It's not that absurd. California is the world's biggest exporter of culture, but the Thrills' obsession is comically out of control. The CD's first song is about Santa Cruz. The next about Big Sur. The fourth and 10th namedrop San Diego. Another mentions Hollywood. As CL's Nikhil Swaminathan said to me at the show, "Why don't they sing about fucking Ireland?" Keep in mind that Nikhil actually likes the Thrills. In fairness, I should mention that, on one track, the band makes it as far east as Las Vegas.
On top of lyrics (or underneath them if you prefer), nearly all of the music sounds like Pet Sounds-pastiche, right down to the plodding Brian Wilson piano chords and slow-plucked banjo. If they throw in some sleigh bells and a surfboard, I'm sure they'd get sued.
With the banjo gone and the piano less prominent, the band members' live show is more who they are, less who they think they are. What they are is a great young classic pop band playing delicate tunes fronted by a lead singer who aspires to sing more stadium-sized songs. You can hear the band heading for a bigger sound with a couple of the new songs it played, both of which soared a bit more than the older material. One of the new ones even mentions New York!
Incidentally, and that's really the only word I can think of to precede this, the band played following an appearance onstage by an Irish man with bleached eyebrows wearing only black boxer-brief underwear. He told two or three jokes, rapped one minute of "Ice Ice Baby," and mentioned getting his back waxed. I asked the man to my right, and before I could finish the question, he replied, "I have no idea, but I saw ass."
Par tai hard: Trader Vic's, the Asian-Pacific themed restaurant and bar in the downtown Hilton Atlanta, is currently celebrating the 60th birthday of the mai tai. Last Thursday, they invited respected members of the media and me to enjoy complimentary mai tais, delicious appetizers (sorry, but I can't spell hors d'oeuvres), and dancing women with coconut brassieres from the Magical Fires of Polynesia troupe.
The celebration of the mai tai isn't just about drinking and promotion, though. It's also about correcting history. Flipping through the voluminous press kit, it's clear that Trader Vic's wants to reclaim the mai tai as an in-house invention. Quoth Hans Richter, the big kahuna of Trader Vic's, "Some quasi-historians believed the mai tai originated in Hawaii and was brought to the U.S., but it was Vic who originated it in Oakland and brought it to the islands."
That wasn't the only thing I learned at the bar that night. According to the Magical Fires emcee, in Hawaii, wearing a flower in your right ear means you're single. On your left ear, the flower means you're married. In other words, while we invented Hawaii's most famous drink, Hawaii may have invented the gay handkerchief code system. If you have no idea what I'm talking about, ask someone. It's a fascinating system.
Sexual healing: At a Thursday night party at Gilbert's in Midtown, super-columnist and sex-advice author Michael Alvear said so long, farewell, auf wiedersehen, and possibly even goodnight to his Atlanta friends, at least for a few months.
Michael is moving to London where he will become one of the U.K.'s "Sex Inspectors." That may sound like a government job (and it probably is one in France), but "Sex Inspectors" is actually a TV show geared at helping married couples improve their sex lives. Michael will give tips to the women, and a female co-Sex Inspector will help out the men. While mingling with well-wishing friends, Alvear mentioned that the first episode involves a nymphomaniac woman and her prematurely ejaculating husband. The network airing the show, Channel 4, lists the show under the health category, but Michael's description made it sound like potential comedy gold to me. Keep in mind, though, that I'd just come from the mai tai party, so I was a bit impaired.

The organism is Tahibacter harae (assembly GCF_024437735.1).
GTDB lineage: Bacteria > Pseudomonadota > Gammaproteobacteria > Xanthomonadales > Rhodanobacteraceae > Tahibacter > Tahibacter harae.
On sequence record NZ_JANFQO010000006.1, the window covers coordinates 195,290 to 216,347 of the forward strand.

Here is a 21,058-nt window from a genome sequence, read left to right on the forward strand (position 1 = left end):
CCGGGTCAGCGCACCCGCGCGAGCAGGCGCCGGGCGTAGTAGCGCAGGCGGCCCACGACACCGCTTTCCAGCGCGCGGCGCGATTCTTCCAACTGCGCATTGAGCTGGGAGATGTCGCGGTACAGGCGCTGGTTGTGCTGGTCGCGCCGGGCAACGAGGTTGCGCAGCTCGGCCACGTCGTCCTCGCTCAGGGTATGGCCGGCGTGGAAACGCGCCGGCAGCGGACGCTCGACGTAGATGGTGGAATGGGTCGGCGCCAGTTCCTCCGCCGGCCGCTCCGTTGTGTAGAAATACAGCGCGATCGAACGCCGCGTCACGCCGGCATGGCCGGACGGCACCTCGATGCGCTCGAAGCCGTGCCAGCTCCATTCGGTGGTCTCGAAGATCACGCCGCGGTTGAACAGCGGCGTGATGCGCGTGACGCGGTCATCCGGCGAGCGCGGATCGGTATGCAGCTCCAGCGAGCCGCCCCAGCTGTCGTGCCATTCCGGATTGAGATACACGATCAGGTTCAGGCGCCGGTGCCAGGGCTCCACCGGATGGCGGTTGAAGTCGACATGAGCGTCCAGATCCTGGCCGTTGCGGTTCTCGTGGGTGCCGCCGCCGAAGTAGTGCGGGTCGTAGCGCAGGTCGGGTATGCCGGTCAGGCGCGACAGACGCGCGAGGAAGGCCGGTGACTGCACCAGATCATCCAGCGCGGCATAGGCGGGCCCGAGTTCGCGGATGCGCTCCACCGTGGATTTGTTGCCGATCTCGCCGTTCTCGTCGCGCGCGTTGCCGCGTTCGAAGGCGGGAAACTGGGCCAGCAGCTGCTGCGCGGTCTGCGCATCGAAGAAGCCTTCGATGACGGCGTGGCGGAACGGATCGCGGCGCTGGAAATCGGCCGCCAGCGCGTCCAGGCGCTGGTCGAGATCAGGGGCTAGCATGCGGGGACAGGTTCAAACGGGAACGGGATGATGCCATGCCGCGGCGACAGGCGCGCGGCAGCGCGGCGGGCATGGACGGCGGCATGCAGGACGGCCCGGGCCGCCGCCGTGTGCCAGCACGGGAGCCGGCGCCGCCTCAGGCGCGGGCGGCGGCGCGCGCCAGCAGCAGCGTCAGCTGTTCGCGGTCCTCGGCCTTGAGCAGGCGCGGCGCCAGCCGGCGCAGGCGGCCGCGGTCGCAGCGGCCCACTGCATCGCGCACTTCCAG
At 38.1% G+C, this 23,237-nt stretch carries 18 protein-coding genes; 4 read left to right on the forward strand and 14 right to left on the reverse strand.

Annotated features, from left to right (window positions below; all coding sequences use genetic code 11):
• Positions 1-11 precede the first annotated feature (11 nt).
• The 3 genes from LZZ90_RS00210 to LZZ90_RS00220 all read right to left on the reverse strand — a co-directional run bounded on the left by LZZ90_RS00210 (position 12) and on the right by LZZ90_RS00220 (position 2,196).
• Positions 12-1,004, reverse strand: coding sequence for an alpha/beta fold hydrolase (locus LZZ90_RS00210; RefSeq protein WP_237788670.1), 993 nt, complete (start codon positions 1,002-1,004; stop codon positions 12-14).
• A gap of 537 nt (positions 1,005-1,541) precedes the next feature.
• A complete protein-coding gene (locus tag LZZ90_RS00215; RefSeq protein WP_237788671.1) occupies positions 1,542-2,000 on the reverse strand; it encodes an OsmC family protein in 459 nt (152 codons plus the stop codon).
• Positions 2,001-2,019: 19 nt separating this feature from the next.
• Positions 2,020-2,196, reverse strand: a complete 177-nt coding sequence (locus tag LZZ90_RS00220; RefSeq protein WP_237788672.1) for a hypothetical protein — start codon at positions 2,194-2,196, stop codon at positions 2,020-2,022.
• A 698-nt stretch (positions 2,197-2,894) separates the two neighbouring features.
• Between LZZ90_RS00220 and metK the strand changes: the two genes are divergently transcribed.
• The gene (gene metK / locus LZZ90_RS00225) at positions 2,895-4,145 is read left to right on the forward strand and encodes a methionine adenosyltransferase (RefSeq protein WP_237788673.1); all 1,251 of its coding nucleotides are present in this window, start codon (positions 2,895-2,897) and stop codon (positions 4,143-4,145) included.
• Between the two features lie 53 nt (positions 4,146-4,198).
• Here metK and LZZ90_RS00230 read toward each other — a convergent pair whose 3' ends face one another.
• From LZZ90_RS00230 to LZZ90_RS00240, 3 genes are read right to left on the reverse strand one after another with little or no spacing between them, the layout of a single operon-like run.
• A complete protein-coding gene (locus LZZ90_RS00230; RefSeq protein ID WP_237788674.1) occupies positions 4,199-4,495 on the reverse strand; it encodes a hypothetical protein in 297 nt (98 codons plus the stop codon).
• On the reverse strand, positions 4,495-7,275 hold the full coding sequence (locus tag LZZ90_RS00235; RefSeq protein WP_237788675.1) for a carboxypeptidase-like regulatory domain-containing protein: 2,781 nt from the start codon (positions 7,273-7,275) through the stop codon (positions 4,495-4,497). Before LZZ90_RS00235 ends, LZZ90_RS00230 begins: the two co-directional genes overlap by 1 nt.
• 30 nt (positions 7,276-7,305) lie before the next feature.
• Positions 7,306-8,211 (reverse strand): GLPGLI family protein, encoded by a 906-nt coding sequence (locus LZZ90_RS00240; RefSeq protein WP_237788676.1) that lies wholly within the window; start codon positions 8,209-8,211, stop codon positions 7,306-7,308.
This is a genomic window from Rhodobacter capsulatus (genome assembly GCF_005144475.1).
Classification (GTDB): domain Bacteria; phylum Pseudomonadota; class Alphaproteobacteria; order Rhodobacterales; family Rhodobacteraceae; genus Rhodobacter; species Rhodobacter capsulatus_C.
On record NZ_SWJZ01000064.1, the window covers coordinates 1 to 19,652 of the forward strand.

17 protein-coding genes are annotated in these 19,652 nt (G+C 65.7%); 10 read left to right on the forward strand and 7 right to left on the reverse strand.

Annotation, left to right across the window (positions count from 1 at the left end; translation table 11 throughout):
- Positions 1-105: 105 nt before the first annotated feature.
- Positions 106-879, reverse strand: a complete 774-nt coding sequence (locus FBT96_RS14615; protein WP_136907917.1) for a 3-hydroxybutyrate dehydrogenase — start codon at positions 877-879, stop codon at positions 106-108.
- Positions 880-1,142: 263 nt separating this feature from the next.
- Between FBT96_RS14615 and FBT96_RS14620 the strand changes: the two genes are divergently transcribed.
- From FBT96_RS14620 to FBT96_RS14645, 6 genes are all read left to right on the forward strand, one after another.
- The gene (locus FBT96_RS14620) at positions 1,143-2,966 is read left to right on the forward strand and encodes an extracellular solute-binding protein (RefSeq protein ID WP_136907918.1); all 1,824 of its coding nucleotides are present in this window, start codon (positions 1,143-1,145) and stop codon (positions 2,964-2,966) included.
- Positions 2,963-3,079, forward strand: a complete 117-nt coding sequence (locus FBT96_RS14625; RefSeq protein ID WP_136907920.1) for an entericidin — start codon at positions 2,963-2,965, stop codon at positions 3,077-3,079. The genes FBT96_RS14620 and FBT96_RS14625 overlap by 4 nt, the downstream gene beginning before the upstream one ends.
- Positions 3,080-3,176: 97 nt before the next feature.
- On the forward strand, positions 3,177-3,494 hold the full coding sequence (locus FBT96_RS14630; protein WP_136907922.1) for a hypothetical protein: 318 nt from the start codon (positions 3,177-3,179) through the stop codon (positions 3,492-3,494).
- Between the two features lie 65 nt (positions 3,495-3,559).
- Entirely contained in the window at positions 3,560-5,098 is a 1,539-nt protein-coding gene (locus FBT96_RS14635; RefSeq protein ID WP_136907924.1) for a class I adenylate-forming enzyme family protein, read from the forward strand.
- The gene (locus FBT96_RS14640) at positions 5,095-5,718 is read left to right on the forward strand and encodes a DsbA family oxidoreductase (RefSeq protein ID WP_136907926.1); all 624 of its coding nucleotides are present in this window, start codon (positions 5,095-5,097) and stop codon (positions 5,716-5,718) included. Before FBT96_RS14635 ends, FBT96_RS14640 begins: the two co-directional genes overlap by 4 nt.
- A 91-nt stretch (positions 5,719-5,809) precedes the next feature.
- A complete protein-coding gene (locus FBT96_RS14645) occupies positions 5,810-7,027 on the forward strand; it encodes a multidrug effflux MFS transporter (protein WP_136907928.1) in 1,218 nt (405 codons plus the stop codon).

Enjoy art Saturday: On Saturday night, Grant Park's Young Blood Gallery threw a party to celebrate the opening of a show of work by painter and illustrator Jacob Escobedo. Escobedo's work on display offers a dark comic take on cutesy Japanese cartoons. Think Hello Kitty meets Ren & Stimpy. Many of the pieces include stilted English phrases like: "These are not airplanes. They're logs," "Today I Will Not Die," "Enjoy Today Only." Artful, cute and ironic, they sold like iPod minis (or, for the less gadget-minded, hotcakes).
Beisbol: We fickle Atlantans are paying less attention now that they're a .500 club, but it's Atlanta Braves time again. I made it to the ballgame last Friday, where I drank, yelled, did the wave and watched the Braves lose to the Astros. Other than a brief rally in the eighth inning, it was a dull game. It would have been better if Chipper Jones, my biological father, was not out with an injury. The competitive highlight was the Home Depot bases race on the giant screen between the Hammer, Saw and Drill. Me and the kid in front of me rooted loudly for the Saw. Saw had the lead rounding third, but that no-good, cheatin' Hammer used his handle to reach home first. Bastard.
For a while I roamed the stadium, looking for some enthusiastic fans to photograph. I found some in the cheap seats, section 403. They kept screaming, "We got spirit, yes we do. We got spirit, how about you?" Upon closer inspection, it turns out they were cheerleaders in a yelling contest with other cheerleaders in an adjacent section. I think they were just trying to get on the big screen because they cheered loudest when no one was playing.
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